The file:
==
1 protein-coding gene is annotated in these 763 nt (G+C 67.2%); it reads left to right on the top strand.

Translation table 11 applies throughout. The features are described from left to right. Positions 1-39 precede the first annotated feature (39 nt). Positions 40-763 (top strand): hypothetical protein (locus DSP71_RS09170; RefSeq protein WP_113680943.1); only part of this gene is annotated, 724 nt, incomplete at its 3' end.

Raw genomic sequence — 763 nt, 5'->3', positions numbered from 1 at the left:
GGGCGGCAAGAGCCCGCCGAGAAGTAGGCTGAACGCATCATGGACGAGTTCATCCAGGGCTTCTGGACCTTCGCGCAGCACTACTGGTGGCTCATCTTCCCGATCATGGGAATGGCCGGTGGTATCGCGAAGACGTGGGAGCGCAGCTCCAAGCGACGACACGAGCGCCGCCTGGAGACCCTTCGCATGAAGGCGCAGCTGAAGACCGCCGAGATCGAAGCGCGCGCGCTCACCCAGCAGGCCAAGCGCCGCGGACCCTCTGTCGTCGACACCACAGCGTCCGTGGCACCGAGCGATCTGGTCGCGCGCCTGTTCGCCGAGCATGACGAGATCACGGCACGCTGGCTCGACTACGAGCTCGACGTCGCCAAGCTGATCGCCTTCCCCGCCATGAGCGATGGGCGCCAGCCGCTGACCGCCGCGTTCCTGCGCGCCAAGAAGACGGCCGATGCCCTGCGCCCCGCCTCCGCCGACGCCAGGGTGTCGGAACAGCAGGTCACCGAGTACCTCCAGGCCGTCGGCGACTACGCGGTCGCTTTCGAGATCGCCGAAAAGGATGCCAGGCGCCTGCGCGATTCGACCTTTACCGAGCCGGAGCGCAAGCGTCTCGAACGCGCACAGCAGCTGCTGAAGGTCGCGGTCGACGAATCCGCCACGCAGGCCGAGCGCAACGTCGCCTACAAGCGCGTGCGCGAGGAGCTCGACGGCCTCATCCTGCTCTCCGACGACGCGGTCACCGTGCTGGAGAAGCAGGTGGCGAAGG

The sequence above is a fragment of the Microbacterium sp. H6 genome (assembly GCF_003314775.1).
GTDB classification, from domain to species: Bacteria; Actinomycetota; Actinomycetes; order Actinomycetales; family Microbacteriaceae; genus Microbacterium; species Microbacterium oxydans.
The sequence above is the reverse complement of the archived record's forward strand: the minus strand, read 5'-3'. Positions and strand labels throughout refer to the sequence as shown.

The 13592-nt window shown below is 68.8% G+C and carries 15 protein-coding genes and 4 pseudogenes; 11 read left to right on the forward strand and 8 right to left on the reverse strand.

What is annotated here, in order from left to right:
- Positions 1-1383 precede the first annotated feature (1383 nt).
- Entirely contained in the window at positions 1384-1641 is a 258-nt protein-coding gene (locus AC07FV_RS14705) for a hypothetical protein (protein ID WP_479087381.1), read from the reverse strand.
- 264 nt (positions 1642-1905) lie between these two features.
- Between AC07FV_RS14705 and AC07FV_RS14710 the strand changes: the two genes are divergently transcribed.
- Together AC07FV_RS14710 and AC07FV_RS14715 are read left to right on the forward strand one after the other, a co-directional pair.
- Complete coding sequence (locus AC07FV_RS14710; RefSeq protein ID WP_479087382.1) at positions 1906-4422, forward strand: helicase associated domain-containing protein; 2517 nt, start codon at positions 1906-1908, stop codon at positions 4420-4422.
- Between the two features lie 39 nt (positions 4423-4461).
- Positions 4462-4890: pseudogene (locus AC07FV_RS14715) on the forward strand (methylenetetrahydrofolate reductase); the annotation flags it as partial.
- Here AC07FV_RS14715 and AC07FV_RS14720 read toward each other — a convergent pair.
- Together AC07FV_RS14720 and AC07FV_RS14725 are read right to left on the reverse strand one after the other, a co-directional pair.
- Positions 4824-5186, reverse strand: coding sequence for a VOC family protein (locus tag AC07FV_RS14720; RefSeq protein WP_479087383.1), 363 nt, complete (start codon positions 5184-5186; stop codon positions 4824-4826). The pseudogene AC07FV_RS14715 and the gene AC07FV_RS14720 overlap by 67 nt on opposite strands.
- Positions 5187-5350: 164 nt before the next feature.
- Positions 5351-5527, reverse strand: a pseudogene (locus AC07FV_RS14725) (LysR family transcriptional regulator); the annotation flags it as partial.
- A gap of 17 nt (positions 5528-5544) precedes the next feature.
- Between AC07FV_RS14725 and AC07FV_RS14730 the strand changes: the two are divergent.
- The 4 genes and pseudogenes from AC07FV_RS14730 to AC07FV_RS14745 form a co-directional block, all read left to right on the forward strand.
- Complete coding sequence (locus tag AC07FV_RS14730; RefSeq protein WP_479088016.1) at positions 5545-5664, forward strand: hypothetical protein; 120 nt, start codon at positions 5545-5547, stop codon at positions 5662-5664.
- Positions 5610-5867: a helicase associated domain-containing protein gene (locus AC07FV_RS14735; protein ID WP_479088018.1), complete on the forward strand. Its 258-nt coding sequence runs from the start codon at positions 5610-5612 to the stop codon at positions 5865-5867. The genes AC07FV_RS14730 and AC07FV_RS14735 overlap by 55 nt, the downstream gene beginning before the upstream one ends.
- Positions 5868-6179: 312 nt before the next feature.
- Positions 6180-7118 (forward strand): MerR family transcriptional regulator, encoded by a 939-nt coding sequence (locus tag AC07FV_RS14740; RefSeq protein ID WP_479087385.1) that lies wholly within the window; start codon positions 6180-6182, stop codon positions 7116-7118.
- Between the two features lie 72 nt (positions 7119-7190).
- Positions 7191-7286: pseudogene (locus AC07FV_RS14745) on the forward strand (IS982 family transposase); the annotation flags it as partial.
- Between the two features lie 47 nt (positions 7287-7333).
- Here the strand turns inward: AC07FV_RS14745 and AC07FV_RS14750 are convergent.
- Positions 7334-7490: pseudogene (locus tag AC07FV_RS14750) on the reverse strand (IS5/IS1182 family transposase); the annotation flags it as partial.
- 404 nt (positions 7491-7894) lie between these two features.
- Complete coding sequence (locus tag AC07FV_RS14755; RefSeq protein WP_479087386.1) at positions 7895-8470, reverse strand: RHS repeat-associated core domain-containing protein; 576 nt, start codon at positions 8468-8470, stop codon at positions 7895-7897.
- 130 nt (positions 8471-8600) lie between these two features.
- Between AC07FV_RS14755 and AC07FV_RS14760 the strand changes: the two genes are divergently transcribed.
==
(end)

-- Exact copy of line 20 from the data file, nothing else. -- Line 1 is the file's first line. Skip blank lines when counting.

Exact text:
- Positions 4824-5186, reverse strand: coding sequence for a VOC family protein (locus tag AC07FV_RS14720; RefSeq protein WP_479087383.1), 363 nt, complete (start codon positions 5184-5186; stop codon positions 4824-4826). The pseudogene AC07FV_RS14715 and the gene AC07FV_RS14720 overlap by 67 nt on opposite strands.